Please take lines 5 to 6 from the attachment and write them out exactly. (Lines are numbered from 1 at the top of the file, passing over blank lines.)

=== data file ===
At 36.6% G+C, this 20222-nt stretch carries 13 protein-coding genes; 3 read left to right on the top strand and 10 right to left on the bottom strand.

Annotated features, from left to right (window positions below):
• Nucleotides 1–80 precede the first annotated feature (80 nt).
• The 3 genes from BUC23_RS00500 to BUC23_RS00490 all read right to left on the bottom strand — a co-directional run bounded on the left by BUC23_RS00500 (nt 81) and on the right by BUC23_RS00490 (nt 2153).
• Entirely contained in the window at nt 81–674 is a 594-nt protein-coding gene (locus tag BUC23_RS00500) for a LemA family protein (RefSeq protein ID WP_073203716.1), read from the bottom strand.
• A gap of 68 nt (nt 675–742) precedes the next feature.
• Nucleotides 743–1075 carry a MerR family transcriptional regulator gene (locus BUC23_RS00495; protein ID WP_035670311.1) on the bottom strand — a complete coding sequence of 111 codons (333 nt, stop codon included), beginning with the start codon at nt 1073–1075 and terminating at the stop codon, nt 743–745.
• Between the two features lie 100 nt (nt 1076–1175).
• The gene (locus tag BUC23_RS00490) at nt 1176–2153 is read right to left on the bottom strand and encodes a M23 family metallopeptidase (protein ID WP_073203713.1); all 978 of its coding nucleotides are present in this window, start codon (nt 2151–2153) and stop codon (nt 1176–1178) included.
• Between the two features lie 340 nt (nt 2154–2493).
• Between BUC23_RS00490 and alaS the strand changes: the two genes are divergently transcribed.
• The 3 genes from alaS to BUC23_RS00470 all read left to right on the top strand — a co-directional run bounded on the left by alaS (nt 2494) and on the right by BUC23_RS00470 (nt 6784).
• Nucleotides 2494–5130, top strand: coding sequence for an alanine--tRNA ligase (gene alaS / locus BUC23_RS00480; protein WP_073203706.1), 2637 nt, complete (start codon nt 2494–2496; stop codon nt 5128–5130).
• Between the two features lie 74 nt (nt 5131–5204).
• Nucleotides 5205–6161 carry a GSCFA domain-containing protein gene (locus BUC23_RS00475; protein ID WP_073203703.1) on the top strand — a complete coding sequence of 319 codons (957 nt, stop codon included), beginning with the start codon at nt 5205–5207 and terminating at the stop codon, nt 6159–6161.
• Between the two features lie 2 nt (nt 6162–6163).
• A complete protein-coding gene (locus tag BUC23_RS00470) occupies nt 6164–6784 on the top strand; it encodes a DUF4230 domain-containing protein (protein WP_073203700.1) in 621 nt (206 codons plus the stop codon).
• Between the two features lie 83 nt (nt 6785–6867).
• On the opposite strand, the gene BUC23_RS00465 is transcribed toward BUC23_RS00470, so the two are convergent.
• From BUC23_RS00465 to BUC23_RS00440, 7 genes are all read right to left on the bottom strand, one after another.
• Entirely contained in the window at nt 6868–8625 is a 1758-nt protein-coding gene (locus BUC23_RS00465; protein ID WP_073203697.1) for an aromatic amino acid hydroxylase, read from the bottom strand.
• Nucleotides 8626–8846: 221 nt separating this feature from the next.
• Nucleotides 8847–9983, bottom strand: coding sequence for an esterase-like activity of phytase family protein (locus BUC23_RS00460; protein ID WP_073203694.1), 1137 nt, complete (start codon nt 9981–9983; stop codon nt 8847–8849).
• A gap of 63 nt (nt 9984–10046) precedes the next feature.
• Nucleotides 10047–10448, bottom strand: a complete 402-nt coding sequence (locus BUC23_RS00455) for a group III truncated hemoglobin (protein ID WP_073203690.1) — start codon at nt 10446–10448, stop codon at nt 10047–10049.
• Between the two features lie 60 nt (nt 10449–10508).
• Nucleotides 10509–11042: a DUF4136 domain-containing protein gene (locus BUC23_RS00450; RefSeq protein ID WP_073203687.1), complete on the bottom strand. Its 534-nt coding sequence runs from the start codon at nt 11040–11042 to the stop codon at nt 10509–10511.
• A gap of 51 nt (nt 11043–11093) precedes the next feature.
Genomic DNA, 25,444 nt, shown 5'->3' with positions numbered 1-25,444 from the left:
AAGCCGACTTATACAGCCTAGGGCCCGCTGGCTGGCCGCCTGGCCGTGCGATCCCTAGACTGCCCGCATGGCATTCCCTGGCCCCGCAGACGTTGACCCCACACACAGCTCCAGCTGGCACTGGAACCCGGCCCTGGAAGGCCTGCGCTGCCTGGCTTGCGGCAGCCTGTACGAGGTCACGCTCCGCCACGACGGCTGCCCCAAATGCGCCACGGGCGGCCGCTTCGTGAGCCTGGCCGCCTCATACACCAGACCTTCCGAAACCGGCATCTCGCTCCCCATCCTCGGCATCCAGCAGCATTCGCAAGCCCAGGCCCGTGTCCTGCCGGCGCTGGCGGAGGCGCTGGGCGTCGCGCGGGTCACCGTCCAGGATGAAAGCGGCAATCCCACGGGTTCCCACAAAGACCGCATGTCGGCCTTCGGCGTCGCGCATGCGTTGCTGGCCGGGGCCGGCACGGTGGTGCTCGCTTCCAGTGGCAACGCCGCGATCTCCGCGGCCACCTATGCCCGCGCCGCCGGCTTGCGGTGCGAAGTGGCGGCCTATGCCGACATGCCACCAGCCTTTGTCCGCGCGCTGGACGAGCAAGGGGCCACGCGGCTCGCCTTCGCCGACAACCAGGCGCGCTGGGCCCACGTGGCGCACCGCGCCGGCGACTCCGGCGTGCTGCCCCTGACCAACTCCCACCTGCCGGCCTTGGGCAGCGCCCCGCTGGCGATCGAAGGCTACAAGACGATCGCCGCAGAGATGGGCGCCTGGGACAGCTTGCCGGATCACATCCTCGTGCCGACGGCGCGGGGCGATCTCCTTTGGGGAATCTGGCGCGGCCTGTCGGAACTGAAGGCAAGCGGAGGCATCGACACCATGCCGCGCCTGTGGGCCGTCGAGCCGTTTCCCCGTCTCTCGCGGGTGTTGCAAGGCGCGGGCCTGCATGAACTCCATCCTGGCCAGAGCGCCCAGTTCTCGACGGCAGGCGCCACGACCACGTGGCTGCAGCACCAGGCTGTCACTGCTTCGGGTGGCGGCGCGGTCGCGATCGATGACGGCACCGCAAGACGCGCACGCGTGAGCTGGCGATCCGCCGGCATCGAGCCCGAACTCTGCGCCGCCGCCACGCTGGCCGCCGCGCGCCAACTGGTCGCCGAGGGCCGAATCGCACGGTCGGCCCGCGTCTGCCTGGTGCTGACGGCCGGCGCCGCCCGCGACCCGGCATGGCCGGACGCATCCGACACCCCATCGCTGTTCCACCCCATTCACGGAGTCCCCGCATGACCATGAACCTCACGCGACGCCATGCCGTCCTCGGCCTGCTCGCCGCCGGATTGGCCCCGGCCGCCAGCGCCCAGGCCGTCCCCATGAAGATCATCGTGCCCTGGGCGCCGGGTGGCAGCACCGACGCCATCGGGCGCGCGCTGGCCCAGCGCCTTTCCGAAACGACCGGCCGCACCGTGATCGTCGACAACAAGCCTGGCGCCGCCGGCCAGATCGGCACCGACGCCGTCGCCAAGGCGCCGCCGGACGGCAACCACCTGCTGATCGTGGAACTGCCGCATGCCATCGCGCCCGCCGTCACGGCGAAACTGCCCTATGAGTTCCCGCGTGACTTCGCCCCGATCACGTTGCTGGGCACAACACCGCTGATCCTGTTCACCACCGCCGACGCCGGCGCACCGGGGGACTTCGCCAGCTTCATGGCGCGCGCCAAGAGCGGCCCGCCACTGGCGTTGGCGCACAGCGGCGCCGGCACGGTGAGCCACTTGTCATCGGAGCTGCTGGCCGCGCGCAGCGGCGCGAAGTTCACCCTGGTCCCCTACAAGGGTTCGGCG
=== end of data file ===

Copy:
• Entirely contained in the window at nt 81–674 is a 594-nt protein-coding gene (locus tag BUC23_RS00500) for a LemA family protein (RefSeq protein ID WP_073203716.1), read from the bottom strand.
• A gap of 68 nt (nt 675–742) precedes the next feature.